... this would no doubt be considered by most to be risque. But not in Hawai`i - and in the Hawaiian language - because historically their cultural views on sexuality are much different and the body and all of its uses are not considered "dirty." Although we now understand that Auntie Lena was among the most artful of composers to be able to choose words carefully while still making her intent quite clear - which is one of the reasons singers love to sing her songs and her compositions remain among the most sung by Hawaiian musicians still today - she was right to be concerned for when she began performing the song in public, indeed Lena received complaint letters. Such is the evolution - or devolution - of a culture since this could be viewed as the once more liberal views of the Hawaiians being superceded by more modern - and conservative - western views.
The other reason falsetto singers love to sing Lena Machado songs is because they were written by a falsetto singer for a falsetto singer. Auntie Lena was a marvelous falsetto (although, the vocal technique being the same for the woman as for the man, it is rarely referred to as "falsetto" when women sing in this manner). And so she wrote songs which utilized the large intervallic leaps that allowed her - and other falsetto singers - to utilize the technique often referred to as ha`i, or the break between the full voice and the high, upper register (or what might sound like yodeling). Joe uses his ha`i to full effect in the major 3rd leap that is heard throughout "Kau`oha Mai." (And again you will hear Uncle Johnny's mandolin.) You then hear Uncle Joe's fluid approach to "Ho`onanea." Your host should have spun these two tunes in the reverse order since in my version of Auntie Lena's story arc, the lovers break up before they ever get to enjoy the affair.
Finally, Joe closes the set with a song often associated with him, a staple of his repertoire. Another love song, "He U`i" speaks of flirtation with a suitor that has already been taken by another. It is hard to top the original recording by the song's composer, Danny Kua`ana, which has more of a swinging jazz feel. Here Joe takes the tune at hula tempo in the first of what would be two recordings he would make of this song - nearly 30 years apart.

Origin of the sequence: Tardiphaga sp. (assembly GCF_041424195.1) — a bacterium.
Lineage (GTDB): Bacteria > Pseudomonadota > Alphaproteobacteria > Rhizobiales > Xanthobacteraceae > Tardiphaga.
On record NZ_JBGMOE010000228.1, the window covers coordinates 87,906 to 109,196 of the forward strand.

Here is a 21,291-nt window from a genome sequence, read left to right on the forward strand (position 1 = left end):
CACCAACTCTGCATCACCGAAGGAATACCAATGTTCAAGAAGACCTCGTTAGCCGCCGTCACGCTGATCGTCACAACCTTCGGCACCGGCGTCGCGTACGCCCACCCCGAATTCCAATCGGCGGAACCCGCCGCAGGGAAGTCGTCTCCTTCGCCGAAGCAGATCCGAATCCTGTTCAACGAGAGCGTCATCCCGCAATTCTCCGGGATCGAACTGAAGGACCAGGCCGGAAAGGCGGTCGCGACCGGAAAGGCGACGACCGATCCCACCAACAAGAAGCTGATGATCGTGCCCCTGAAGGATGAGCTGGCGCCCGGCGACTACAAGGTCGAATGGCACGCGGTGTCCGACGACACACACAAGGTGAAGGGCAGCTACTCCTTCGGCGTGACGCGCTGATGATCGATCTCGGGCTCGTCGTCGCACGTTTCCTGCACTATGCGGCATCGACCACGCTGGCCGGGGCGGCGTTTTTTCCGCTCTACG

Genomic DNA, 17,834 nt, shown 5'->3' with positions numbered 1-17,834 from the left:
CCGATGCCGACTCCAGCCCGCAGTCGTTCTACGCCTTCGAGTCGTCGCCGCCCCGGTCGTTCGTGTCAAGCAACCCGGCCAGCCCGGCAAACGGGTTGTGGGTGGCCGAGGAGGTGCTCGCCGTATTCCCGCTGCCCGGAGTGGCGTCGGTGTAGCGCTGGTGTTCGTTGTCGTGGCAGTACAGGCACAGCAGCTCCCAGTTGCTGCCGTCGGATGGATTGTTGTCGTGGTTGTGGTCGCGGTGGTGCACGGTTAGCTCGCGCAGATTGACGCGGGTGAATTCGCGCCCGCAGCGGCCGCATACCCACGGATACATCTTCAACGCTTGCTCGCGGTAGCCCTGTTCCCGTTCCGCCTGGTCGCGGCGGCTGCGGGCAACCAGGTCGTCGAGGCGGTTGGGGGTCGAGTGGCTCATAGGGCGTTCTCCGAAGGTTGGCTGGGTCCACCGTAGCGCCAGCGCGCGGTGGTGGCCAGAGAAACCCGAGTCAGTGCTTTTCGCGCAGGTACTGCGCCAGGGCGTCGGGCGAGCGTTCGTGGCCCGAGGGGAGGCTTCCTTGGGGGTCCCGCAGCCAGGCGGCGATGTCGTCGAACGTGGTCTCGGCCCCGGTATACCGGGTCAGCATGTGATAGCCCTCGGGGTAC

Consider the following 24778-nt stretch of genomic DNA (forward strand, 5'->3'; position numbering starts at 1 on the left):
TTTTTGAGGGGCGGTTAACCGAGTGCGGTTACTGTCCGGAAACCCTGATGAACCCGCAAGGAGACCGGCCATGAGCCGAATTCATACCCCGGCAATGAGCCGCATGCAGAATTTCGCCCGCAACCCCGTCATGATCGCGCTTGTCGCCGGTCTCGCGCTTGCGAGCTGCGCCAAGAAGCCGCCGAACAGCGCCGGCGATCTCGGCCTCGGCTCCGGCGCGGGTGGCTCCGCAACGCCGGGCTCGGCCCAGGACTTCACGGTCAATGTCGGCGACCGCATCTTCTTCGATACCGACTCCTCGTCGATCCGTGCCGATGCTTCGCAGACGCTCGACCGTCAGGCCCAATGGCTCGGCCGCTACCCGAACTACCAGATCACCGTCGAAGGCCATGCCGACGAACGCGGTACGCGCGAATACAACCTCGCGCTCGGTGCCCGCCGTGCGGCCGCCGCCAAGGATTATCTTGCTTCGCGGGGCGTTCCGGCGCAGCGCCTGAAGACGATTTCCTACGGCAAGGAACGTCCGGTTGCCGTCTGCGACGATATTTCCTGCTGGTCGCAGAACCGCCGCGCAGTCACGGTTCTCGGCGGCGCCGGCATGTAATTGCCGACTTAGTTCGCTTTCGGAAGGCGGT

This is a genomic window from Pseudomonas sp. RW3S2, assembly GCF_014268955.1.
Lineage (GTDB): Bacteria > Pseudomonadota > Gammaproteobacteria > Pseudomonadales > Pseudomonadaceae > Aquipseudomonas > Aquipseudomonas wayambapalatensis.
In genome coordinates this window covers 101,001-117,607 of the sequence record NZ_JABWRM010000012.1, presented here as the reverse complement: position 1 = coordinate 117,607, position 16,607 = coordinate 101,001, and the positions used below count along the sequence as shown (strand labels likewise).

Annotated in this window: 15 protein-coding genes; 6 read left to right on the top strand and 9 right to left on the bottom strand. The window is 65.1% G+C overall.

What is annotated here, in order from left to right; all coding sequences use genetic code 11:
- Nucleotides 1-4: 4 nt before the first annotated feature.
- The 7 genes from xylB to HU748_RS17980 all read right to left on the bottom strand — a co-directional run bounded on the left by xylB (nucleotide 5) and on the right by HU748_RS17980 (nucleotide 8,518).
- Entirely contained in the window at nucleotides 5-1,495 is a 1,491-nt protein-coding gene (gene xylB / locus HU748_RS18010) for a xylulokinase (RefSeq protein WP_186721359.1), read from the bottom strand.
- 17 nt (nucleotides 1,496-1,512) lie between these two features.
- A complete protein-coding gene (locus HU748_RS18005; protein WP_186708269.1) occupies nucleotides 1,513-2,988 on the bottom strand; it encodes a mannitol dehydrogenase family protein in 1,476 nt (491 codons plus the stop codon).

Ho`olohe Hou has honored Joe Keawe previously. (Click here to check out more of his recordings not featured here.) But I hope you have enjoyed this follow-up tribute to travel agent, restauranteur, and falsetto singing legend Joe Keawe.
Thu, 10 September 2009
Joe Keawe is acknowledged as one of the legends of Hawaiian falsetto singing. Yet, inexplicably, only about three of his dozens of singles recorded for the 49th State Records label in the 1940’s and 50’s have been remastered and reissued on CD.
I thought I would honor Uncle Joe by celebrating his September 10th birthday with you! Check out this edition of Ho'olohe Hou to learn more about the life and music of one of my falsetto heroes! (Listen carefully and you will also hear the mandolin playing of Joe’s mentor, Uncle Johnny Almeida.)
A scant two or three of Joe Keawe’s 49th State singles have been reissued on CD through the remastering magic of Michael Cord and Hana Ola Records.
However, Uncle Joe returned to the studio in 1977 – a mere 32 years after his first recording – to record his first and only full-length LP, and that beautiful recording has been reissued on CD. Check out “
All above selections out of print.
If you would like to hear more of Joe Keawe's long out-of-print recordings, send me an e-mail at firstname.lastname@example.org.